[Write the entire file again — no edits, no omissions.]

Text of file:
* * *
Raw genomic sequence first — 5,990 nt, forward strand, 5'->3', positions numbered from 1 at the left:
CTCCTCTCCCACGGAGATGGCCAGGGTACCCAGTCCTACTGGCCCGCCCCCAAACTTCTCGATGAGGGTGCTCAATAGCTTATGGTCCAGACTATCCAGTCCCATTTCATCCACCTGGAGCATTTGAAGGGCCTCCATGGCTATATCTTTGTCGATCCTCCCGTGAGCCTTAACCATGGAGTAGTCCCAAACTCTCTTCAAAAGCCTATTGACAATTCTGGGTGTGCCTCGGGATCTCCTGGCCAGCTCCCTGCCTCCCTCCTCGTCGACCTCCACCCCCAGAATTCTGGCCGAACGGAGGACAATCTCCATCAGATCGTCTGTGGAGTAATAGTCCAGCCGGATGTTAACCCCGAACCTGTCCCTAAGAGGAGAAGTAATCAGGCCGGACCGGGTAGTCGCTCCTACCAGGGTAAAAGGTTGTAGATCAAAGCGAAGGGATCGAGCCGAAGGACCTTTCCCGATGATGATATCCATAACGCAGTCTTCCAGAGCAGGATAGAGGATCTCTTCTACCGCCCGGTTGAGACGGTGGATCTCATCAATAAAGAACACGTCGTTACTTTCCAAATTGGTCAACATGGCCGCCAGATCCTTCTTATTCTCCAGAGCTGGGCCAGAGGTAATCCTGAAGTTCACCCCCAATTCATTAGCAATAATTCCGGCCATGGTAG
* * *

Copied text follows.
Raw genomic sequence first — 5,990 nt, forward strand, 5'->3', positions numbered from 1 at the left:
CTCCTCTCCCACGGAGATGGCCAGGGTACCCAGTCCTACTGGCCCGCCCCCAAACTTCTCGATGAGGGTGCTCAATAGCTTATGGTCCAGACTATCCAGTCCCATTTCATCCACCTGGAGCATTTGAAGGGCCTCCATGGCTATATCTTTGTCGATCCTCCCGTGAGCCTTAACCATGGAGTAGTCCCAAACTCTCTTCAAAAGCCTATTGACAATTCTGGGTGTGCCTCGGGATCTCCTGGCCAGCTCCCTGCCTCCCTCCTCGTCGACCTCCACCCCCAGAATTCTGGCCGAACGGAGGACAATCTCCATCAGATCGTCTGTGGAGTAATAGTCCAGCCGGATGTTAACCCCGAACCTGTCCCTAAGAGGAGAAGTAATCAGGCCGGACCGGGTAGTCGCTCCTACCAGGGTAAAAGGTTGTAGATCAAAGCGAAGGGATCGAGCCGAAGGACCTTTCCCGATGATGATATCCATAACGCAGTCTTCCAGAGCAGGATAGAGGATCTCTTCTACCGCCCGGTTGAGACGGTGGATCTCATCAATAAAGAACACGTCGTTACTTTCCAAATTGGTCAACATGGCCGCCAGATCCTTCTTATTCTCCAGAGCTGGGCCAGAGGTAATCCTGAAGTTCACCCCCAATTCATTAGCAATAATTCCGGCCATGGTAG